Acquire and Practice Foundational Skills
The range of academic, intellectual, or human experience is as varied as our fingerprints, but certain skills provide the foundation upon which higher education is built. For this reason, all education begins with the acquisition of these foundational skills. A common misconception, particularly among students, is that since these foundational skills are emphasized earliest in their required curriculum, they are easily mastered. This misconception is reinforced by the architecture of the General Education system itself. Honing foundational skills is a lifelong endeavor. Highly skilled musicians play scales to their dying day and celebrated athletes repeatedly turn back to the fundamentals (particularly when they stop winning). Our architecture of the General Education reflects this reality and stresses the importance of foundational skills.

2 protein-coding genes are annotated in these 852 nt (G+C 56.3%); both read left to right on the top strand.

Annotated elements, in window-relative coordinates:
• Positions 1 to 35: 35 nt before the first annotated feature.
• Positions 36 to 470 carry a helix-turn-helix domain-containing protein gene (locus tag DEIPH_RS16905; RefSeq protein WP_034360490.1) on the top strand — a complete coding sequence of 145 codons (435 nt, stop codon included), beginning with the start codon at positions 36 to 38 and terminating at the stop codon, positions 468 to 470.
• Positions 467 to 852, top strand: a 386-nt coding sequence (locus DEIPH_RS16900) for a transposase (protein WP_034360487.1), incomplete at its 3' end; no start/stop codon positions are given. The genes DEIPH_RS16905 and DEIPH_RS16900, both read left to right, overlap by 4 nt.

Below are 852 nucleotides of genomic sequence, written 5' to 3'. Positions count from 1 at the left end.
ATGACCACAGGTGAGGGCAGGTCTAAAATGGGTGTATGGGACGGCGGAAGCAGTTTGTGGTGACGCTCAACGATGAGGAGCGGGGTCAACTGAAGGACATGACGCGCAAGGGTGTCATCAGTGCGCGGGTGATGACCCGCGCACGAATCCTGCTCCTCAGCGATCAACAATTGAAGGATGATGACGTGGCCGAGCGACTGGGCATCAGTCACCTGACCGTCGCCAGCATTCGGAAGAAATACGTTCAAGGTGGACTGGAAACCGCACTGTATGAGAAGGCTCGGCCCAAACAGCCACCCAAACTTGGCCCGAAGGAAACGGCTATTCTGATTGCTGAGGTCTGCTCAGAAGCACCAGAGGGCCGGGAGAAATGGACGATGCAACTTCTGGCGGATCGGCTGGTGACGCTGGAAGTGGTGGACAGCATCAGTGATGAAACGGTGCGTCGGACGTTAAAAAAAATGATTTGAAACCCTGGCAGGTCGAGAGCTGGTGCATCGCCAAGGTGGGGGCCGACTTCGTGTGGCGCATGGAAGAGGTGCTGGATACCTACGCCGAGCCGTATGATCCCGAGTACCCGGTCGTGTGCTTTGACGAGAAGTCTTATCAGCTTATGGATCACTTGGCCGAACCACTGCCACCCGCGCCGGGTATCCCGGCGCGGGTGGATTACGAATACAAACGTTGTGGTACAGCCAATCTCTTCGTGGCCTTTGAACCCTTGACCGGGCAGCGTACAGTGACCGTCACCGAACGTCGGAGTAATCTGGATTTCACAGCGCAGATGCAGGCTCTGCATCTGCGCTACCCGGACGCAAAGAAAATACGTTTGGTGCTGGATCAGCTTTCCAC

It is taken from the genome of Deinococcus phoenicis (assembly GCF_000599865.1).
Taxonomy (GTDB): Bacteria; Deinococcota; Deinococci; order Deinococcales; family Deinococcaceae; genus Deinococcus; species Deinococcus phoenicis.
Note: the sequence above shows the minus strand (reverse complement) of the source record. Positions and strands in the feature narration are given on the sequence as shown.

The goal of Acquire and Practice Foundational Skills is to develop an intellectual and practical foundation, including proficiency in written, oral, and visual communication; inquiry techniques; creative analysis and synthesis; quantitative applications; information management and assessment; teamwork; and problem-solving. We have designed the General Education curriculum to encourage students to acquire skills early in their college experience and then to put these skills into practice as they continue learning. In this way, the students will exercise and improve their foundational skills continually throughout their university educations and beyond.
Our General Education curriculum requires that students acquire and practice these foundational skills:
- Write Effectively in English
- Communicate in a Language other than English
- Master Quantitative Problem Solving
- Speak Effectively before an Audience
- Evaluate and Synthesize Researched Information
- Write Effectively within One’s Discipline